Drug penalties for possessing marijuana could change in Gwinnett
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Drug penalties for possessing marijuana could change in Gwinnett

| Mar 26, 2021 | Drug charges

For people who are arrested on drug charges in Gwinnett County, the penalties will largely hinge on the amount they had in their possession. Some drugs like cocaine, methamphetamine, heroin and Fentanyl are treated more seriously than marijuana, but being arrested for marijuana can still lead to problems. Across the nation, marijuana is increasingly being treated as a less serious issue. Georgia has yet to decriminalize it as other states have. That could change soon. Still, those who are arrested on marijuana charges should simultaneously understand the current penalties and how the changes could impact them.

Marijuana would be treated less harshly with new law

A proposal by a commissioner in Gwinnett County hopes to alter the current way in which those arrested for possessing marijuana are treated. If the person is found to have less than an ounce, it would result in a citation without a jail sentence. The fine would be $150. Instead of a fine, the person could also be sentenced to community service for up to one year. It is noted that this would not be outright decriminalization. Marijuana sales would continue to be against the law. The goal is to have a fairer system that does not incarcerate people who had the drug for personal use.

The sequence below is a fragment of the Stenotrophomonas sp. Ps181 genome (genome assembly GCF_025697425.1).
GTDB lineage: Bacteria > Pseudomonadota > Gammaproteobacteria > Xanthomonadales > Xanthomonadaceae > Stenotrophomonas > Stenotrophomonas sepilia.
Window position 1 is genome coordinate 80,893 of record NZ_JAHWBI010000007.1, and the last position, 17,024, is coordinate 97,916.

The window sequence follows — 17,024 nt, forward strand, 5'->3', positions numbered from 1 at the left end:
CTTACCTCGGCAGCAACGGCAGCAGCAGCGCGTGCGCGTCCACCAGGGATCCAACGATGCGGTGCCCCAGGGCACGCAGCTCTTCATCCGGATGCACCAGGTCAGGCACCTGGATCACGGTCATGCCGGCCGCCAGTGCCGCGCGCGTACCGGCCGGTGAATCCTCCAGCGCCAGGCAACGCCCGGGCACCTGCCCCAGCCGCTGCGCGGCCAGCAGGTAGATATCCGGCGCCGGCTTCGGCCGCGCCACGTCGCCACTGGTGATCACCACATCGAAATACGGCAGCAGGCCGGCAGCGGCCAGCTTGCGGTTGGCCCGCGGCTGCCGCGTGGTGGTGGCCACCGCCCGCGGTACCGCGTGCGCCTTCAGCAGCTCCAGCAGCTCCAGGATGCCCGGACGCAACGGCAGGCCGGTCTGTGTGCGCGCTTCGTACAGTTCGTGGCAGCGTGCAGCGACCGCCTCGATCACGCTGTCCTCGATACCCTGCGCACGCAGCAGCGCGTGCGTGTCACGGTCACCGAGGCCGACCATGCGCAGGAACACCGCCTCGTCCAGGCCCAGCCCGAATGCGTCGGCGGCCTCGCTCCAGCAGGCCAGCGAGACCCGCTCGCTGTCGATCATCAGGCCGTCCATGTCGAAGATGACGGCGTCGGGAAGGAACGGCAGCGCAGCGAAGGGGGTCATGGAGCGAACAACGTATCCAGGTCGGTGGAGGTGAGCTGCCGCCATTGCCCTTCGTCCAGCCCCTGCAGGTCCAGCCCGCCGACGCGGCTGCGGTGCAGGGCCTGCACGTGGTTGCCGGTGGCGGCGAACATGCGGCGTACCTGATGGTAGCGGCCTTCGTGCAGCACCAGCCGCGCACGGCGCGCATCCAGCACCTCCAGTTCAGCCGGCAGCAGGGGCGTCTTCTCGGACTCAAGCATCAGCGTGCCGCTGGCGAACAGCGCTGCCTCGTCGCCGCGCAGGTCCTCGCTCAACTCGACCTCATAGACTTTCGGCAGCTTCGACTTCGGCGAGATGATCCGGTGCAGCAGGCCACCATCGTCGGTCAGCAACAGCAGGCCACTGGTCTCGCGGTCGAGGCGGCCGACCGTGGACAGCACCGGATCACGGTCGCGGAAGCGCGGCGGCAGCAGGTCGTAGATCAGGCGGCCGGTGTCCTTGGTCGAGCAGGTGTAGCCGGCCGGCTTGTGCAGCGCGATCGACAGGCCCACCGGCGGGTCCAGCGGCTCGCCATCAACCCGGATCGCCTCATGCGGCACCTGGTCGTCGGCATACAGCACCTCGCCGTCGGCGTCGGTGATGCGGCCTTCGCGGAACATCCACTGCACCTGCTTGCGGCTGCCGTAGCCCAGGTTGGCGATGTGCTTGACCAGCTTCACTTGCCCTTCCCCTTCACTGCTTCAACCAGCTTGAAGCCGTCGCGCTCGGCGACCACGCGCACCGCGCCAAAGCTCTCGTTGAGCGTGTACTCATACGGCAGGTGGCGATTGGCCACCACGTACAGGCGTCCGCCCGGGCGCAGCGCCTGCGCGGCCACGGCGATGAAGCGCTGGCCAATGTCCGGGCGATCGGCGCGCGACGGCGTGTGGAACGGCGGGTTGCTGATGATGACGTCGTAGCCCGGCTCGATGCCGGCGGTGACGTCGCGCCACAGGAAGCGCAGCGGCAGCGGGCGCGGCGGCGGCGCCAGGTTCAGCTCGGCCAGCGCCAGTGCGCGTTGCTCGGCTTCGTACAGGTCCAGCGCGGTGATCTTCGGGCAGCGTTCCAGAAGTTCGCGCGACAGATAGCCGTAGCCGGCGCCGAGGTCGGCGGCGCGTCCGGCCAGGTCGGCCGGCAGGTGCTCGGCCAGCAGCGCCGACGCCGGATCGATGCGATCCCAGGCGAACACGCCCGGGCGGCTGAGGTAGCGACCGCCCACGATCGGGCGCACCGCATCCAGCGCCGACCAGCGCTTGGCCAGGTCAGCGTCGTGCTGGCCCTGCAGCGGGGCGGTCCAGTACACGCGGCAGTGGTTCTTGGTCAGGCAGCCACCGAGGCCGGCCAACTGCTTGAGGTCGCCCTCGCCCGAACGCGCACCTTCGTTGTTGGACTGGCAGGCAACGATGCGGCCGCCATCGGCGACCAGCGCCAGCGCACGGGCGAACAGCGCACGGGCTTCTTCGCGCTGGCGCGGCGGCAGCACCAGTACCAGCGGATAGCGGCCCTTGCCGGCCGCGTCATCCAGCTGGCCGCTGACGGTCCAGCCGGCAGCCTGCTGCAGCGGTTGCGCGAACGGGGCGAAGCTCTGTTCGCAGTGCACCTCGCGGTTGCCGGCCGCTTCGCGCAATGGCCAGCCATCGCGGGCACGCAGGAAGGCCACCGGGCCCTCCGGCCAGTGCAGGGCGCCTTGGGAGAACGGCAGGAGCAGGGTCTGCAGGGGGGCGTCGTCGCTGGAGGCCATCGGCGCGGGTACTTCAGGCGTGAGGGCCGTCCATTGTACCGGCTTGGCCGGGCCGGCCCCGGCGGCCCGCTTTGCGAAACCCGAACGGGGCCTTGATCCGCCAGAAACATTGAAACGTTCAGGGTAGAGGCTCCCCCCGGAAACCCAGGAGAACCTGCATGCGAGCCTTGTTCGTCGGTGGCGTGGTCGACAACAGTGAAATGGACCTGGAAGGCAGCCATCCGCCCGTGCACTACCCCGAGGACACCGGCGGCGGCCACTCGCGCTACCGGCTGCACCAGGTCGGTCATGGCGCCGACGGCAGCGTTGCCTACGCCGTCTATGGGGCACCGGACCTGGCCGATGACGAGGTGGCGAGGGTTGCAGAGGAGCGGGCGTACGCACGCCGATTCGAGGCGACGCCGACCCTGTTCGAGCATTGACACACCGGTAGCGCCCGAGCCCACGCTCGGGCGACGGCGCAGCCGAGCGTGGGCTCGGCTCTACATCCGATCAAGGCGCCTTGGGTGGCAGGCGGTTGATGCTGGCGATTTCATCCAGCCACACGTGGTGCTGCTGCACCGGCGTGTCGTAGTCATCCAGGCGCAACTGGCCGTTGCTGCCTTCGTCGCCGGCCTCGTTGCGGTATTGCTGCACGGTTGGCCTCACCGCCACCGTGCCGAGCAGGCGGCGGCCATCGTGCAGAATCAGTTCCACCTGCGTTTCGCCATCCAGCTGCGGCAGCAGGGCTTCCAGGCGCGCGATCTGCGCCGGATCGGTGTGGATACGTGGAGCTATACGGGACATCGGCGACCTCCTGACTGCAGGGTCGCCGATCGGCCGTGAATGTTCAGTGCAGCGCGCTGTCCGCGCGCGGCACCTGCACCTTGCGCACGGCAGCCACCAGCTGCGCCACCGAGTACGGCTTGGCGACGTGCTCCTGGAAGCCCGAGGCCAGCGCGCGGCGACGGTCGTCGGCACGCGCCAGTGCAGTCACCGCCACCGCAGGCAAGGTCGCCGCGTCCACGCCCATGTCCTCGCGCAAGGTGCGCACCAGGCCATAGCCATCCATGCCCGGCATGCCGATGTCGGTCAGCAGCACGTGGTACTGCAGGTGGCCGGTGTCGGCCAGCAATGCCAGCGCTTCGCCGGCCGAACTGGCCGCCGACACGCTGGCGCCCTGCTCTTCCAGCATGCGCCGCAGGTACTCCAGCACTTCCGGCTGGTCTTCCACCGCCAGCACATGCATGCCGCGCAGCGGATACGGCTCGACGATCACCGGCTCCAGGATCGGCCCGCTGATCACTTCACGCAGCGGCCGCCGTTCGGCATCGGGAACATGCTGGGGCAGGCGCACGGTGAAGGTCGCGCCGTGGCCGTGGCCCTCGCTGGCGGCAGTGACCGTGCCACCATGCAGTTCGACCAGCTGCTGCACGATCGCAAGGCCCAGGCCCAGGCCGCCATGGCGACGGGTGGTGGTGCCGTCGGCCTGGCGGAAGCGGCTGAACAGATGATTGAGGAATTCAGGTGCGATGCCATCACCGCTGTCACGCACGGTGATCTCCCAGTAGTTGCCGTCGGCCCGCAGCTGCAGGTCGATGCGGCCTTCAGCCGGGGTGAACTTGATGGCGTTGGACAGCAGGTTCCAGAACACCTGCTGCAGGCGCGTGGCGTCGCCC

Other locations in the state have moved forward with this type of change. Already, marijuana has been decriminalized from being a federal offense. Another goal on the part of the commissioner proposing this change is to avoid law enforcement taking the time to arrest a person for such a small amount when there are more serious violations that he or she could be pursuing.

People must remember that marijuana is still illegal in Georgia

Despite a growing national movement to legalize marijuana and areas of Georgia joining in with that trend, it is imperative for people to remember that people can still face various penalties if they are convicted of drug charges for marijuana. It is also wise to know that these changes – if they are implemented – only apply to people who have a tiny amount.

Those accused of selling it, distributing it, trafficking in it and facing allegations of committing other crimes could be arrested, incarcerated, fined, be barred from certain schools and have other difficulties. To avoid the worst penalties, it is important to explore all avenues of defense. Perhaps the evidence is faulty or the person did not commit any violation. Consulting with experienced professionals can help with formulating a plan.